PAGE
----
Numerous governance red flags have been uncovered, including management’s use of the company as a personal piggy bank: RCI has been known for poor corporate governance due to its fleet of corporate jets and excessive car allowances, but numerous new egregious actions have been uncovered, including:
•   RCI made loans to its CEO that were not disclosed in SEC filings.
•   CEO funneled RCI corporate business to a lawyer that he was personally indebted to.
•   One of RCI’s Independent Directors is the brother of a senior executive, a violation of SEC requirements for independent director.
•   One of RCI’s Independent Directors frequently takes on legal work for RCI, but RCI has never disclosed the related party transaction.
•   CEO was arrested for domestic assault.
•   CEO’s relative defaulted on a loan received from RCI.
•   RCI’s failed Los Angeles club was partnered with a convicted criminal who had partied with RCI’s CEO at the Super Bowl & Mardi Gras in months ahead of the formation of the JV.  RCI’s partner was already behind on rent before RCI joined the JV & the club was shut down within a year of opening.
•   RCI inexplicably owns 3 residential houses in Houston
•   RCI sent donations to CEO’s children’s private school through a shell company.
•   RCI owned (and may still own) a 338-acre ranch in Texas.
•   RCI Board allowed the CEO’s employment contract to lapse until his divorce was finalized.

Business Analysis: RCI’s roll up strategy masks its declining base business, and actual acquisition multiples are double management’s claims.
•   Valuation – Shares are worth $13-17 and have 50%+ downside. The stock is currently trading at more than double its long-term historic average on a P/S, P/E, & P/B ratio.
•   M&A Strategy – A detailed analysis of all transactions since 2005 shows that RCI’s pretax return on investment is less than 13%, no where near the 25-33% that management claims.
•   Bombshells –Management has previously attempted 10 non-strip club ventures. All have ended in failure. After 3 years Bombshells has yet to land a single franchisee, Head of Franchising left after one year, & food sales are already declining.
•   History Repeats – Last time RCI drew this much retail attention the shares crashed from $28 to less than $4 within a year.

This is nice, but I don't think many would be surprised by this type of stuff going on at a company like RICK. I don't own the shares any longer for the simple reason that the valuation is no longer compelling. At $7-$12 a share, you've got little to no downside barring some catastrophe. You'll get buried from all the FCF this business spits off. At $30? Its probably slightly overvalued like pretty much everything else in this market. Which you could argue means it's more overvalued because something like RICK should naturally trade with a bit of a built in discount.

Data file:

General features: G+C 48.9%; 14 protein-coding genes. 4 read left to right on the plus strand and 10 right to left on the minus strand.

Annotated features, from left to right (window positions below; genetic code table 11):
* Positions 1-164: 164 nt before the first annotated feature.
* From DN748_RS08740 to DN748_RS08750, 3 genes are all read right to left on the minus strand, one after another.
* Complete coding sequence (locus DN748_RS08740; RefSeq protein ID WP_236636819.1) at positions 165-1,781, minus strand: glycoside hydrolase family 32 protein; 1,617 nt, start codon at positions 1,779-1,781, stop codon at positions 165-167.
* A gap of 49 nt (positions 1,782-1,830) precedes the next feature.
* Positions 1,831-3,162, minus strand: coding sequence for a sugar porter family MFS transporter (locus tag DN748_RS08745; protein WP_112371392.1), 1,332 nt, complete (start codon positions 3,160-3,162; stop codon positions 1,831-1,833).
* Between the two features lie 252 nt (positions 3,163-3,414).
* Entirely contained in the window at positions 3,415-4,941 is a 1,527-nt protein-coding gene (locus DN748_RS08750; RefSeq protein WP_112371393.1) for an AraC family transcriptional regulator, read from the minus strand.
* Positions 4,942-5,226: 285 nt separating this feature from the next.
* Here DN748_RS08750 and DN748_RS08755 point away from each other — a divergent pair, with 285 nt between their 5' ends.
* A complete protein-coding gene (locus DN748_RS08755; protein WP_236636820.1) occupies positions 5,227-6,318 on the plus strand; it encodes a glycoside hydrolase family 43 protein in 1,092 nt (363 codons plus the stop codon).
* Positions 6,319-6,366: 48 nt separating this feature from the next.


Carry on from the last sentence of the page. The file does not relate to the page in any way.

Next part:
Title: Re: RICK - RCI Hospitality
Post by: Drokos on June 14, 2018, 03:39:46 PM
I think there is a distinct difference between industry risks ("shooting in the parking lot", allegations of over-serving, etc) and shady/unethical management actions such as loaning money to the CEOs relatives, related party transactions, purchasing residential houses, etc. Investors signed up for the first risk, I am not sure they knowingly signed up for the second.
Title: Re: RICK - RCI Hospitality
Post by: johnny on June 14, 2018, 03:49:33 PM
Investors signed up for the first risk, I am not sure they knowingly signed up for the second.

Actually, I think it's the opposite. Even average investors are generally aware that there can be conflicts, related party transactions, and general light embezzlement. Obviously they hope there aren't, but the category is understood. The industry-specific risks are exactly what most investors are completely ignorant about, and there's really no way you could say they "signed up" for any of them.

I really like the work you've done here, but I think you're actually underselling how much category risk exists and how likely it is that it's simply not being incorporated because the finance dorks investing here are patsies that drop a grand for a night of no-contact dances and assume that's what the strip club experience is for everybody.